As the FTSE 100 took a hit on renewed fears of a double-dip recession, investor appetite for food retailers was keener than for general merchandise groups.

Sainsbury’s and Morrisons’ shares both rose. The pair performed strongest in the most recent Kantar grocery data and there was renewed gossip about potential Qatari bid interest in Sainsbury’s.

Market newcomer Ocado and top-dog Tesco were both down, however. Ocado’s value has plummeted since its IPO (see box, page 12). Meanwhile, Tesco chief executive in waiting Phil Clarke exercised an option and sold 217,825 shares for 398.88p each and Tim Mason, boss of the Fresh & Easy US business, sold 297,867 for 405p each.

Primark parent Associated British Foods (ABF) was in demand on speculation that the value fashion retailer could be spun off. Société Genéralé analysts value Primark at £4.1bn. Sources close to ABF said that there was no chance of the company, which is controlled by the Weston family, spinning off Primark.

Despite rising on the day that Robert Swannell was confirmed as chairman, Marks & Spencer’s stock was slightly down over the week. Analysts hope that the retailer’s relations with the City will improve when the former banker takes over from Sir Stuart Rose.

Flying Brands completed its acquisition of Garden Centre Online and expects to pay about £130,000 altogether for the etailer.

Flying Brands chief executive Stephen Cook said the deal would enable the business to leverage its customer base and increase online sales.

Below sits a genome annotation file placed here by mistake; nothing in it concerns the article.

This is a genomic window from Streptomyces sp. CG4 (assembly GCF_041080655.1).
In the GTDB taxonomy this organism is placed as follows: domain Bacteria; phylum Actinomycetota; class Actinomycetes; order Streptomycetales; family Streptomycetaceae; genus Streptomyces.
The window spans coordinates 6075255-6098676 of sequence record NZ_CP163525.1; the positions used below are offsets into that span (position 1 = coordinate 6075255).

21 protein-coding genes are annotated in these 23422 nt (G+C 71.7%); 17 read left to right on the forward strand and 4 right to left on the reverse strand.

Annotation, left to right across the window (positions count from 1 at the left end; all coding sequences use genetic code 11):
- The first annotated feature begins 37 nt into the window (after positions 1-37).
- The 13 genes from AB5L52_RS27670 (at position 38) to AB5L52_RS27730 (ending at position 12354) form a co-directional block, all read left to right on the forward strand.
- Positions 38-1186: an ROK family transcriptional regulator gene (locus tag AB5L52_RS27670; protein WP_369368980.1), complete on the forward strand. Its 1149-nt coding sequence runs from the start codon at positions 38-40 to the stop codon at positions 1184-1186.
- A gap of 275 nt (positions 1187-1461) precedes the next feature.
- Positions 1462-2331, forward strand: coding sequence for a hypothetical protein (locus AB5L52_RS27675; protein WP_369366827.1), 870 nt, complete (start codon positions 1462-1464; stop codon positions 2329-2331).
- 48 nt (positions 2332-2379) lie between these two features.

Halfords was up, despite newspaper stories about problems at its new distribution centre. Numis, advising add, assumes there will be an impact on second-quarter sales but maintained: “Recognising the clear rationale for the distribution centre move and of the view that March 2011 earnings guidance will not slip at its pre-close on October 7, we remain positive.”

Buy WHSmith recommended Oriel. The broker said the bookseller and stationer’s shares have been “friendless” because of

concerns such as the rise of e-readers and fears of tough trading to come. However, it argued: “The reality is that this company’s earnings per share growth will outstrip that of the market. We think that this offers a very attractive buying opportunity, especially as we believe a ‘special situation’ could ultimately emerge, with the demerger of the travel and the high street business.”

Among the analysts Kate Calvert, formerly with Shore Capital, has moved to Seymour Pierce, where she will work alongside Freddie George. She joins as the sector prepares for the autumn reporting season, kicked off by electricals group Dixons Retail next week.